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Tuesday
Feb082011

Festival Sponsorship Extremes

It’s rare that you go to a festival in this day and age that isn’t presented by some corporate sponsor who proudly drapes their brand on every imaginable piece of the festival. That’s not all, you can of course count on there being a number of other sponsors handing out free swag and creating these larger than life experiences for you to be a part of. It’s all become part of the festival experience . But at what cost?

The bigger the festival, the more extravagant the sponsorship partners. After attending Budweiser’s Lollapalooza in 2008 in Chicago and many years of Van’s Warped Tours, Virgin Festivals, Sirius Satellite Radio’s North by Northeast, Molson Canadian’s Canadian Music Weeks etc. etc. I’ve become accustomed (if not a bit obsessed) at watching how these corporate partners continue to out-do one another with their on-site presence and forward thinking campaigns.

I remember at 2008’s Virgin Festival there was a running ticker tag along the bottom of the playback screens where concert-goers could real time text in and see their message scroll across the sky thanks to Motorola. At Lollapalooza there was a Solo Mobile misting tent where sweaty attendees could get a breather and a big blow up Dell tent where music fans could get an Amy Winehouse hair-do on site. And lets not forget the ever important alcohol partners -  at Virgin Fest one year they were feeding the media Bacardi Mojito’s by the gallon and at Lollapalooza media had the first try of Bud Light Lime before it was unleashed on the market, while in the backstage Spin Magazine lounge of course. How much is too much? Or is that even a stupid question to ask at this point?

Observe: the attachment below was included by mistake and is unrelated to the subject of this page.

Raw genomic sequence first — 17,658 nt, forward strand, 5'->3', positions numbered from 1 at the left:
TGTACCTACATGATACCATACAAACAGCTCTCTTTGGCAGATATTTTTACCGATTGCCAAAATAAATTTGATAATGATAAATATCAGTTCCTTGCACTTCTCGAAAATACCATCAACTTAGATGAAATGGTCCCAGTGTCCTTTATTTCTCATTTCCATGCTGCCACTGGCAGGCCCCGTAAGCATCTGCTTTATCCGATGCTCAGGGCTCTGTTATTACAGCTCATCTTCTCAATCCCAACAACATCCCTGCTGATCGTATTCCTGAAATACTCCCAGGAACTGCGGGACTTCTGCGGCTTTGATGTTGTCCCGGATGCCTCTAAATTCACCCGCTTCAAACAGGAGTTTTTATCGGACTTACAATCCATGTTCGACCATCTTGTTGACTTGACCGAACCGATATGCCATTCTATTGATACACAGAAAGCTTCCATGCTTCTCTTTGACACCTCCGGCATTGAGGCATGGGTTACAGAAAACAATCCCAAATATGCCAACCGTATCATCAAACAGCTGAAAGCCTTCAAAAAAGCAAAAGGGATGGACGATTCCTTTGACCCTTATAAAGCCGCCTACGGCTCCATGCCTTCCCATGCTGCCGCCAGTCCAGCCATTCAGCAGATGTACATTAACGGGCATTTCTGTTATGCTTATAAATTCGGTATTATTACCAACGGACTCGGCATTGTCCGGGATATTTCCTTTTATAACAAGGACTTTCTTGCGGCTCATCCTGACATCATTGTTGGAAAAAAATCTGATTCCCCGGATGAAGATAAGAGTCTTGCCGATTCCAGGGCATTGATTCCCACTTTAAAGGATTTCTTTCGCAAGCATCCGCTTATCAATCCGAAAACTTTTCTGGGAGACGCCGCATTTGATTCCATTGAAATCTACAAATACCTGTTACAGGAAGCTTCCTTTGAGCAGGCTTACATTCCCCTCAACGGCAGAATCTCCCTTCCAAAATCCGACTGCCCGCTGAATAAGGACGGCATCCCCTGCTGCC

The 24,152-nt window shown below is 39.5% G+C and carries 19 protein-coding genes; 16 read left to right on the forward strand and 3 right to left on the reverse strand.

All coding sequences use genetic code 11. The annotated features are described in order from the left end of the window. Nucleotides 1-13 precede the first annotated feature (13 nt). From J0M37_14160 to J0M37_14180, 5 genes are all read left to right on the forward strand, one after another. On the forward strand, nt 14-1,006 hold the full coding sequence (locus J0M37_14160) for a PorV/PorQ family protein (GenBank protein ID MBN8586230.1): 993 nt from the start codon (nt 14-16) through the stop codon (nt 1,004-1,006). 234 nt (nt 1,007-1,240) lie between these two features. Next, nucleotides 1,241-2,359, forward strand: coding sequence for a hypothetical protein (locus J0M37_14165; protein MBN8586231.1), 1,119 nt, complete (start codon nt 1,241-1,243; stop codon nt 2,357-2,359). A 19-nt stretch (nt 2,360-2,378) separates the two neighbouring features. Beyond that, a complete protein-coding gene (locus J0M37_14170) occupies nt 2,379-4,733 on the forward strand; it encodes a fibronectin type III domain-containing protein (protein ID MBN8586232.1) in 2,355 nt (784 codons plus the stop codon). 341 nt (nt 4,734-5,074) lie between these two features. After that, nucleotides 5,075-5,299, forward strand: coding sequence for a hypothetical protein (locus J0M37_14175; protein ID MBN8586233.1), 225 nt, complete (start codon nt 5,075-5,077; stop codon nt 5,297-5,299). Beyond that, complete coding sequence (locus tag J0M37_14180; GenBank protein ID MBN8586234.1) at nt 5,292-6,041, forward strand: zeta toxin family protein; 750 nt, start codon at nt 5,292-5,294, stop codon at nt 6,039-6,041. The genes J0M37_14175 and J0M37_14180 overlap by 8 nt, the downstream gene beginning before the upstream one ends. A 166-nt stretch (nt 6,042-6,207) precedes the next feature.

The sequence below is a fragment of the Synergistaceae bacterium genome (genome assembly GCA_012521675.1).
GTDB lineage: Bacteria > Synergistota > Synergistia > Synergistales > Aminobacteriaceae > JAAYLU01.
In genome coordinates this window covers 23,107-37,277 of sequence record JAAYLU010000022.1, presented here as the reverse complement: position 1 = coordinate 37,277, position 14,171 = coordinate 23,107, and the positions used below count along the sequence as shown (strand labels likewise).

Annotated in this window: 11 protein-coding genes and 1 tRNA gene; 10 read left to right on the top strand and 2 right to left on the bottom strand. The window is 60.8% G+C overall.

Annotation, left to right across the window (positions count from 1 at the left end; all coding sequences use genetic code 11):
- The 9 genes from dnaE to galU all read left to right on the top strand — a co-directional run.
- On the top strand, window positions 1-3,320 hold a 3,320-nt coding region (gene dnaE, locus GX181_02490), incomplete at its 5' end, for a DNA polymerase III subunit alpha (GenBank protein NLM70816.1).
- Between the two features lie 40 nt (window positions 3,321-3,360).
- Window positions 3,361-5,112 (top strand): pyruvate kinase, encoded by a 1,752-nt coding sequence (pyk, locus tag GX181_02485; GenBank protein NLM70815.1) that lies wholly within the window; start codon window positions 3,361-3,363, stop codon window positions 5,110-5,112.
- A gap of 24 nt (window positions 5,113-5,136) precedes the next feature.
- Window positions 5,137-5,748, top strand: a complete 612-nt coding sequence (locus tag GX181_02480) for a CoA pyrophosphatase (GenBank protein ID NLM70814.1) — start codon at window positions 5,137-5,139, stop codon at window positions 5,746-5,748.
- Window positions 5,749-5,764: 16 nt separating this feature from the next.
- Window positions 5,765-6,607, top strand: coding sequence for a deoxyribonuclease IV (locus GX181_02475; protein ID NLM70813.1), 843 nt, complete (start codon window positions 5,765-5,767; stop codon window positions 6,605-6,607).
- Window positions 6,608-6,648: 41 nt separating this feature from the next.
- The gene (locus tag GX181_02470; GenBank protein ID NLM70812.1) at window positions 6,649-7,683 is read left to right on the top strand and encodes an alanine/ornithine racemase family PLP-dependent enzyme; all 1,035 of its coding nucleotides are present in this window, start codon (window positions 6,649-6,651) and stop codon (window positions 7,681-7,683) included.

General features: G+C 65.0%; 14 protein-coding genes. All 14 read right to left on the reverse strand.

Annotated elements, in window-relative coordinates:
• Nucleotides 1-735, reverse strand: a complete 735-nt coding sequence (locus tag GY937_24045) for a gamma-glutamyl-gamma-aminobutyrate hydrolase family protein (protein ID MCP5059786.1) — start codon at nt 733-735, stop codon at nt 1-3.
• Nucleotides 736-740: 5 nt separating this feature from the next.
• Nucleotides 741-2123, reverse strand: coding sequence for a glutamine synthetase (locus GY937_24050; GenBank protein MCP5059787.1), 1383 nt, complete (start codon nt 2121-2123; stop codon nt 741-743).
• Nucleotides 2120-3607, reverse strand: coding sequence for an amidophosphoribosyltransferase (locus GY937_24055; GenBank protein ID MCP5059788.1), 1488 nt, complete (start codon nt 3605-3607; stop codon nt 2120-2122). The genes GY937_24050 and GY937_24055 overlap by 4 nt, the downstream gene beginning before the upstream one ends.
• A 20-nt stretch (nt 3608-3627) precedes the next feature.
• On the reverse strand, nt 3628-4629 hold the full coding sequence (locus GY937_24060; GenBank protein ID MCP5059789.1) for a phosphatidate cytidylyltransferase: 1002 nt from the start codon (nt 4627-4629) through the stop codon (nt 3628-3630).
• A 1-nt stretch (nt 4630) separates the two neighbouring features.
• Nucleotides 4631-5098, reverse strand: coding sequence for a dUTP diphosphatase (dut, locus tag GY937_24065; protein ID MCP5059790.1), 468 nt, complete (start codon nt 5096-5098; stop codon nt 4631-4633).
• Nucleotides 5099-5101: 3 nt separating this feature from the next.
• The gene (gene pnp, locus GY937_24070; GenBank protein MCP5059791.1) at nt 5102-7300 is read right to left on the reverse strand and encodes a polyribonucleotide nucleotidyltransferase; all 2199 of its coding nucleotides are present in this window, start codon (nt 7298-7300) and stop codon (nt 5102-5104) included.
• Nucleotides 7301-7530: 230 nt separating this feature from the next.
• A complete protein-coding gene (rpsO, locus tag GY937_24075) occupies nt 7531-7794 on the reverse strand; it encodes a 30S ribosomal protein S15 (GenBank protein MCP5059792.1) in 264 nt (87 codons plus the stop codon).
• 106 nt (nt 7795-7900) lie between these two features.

In a world where bands are essentially brands and businesses that must be marketed as such, do the artists even have a leg to stand on beside these money guzzling corporate giants? The sponsors surely have the financial benefit, as they make their money in other industries (beer, food, cell phones) and then funnel it in to expensive marketing campaigns to further instate their power and reach on our turf. Is the music becoming secondary to these powerful brands? Is the value in playing these festivals really there for these artists when there are so many brand names competing for their limelight?

When they had the scrolling text-in ticker at Virgin Festival I personally found it really hard to focus on the bands performing as I was constantly reading the silly messages that popped up and seeing if any of my friends were going to send me quirky shout outs. Not surprisingly, I can’t even remember who played that year. At Lollapalooza, I remember wanting stay out of the shade in the Spin Magazine lounge and drink the free Bud Light Lime rather than trekking across Grant Park for 15 minutes in the sweltering heat to check out a band.

The catch 22 is of course, without these sponsors the talent wouldn’t get taken care of or even be there at all. Music fans get to see amazing bands play at these festivals and the bands get paid handsomely to be there ideally. For the music fan this is just great if they can get past the fact of feeling like a guinea pig from the second they step foot on festival grounds.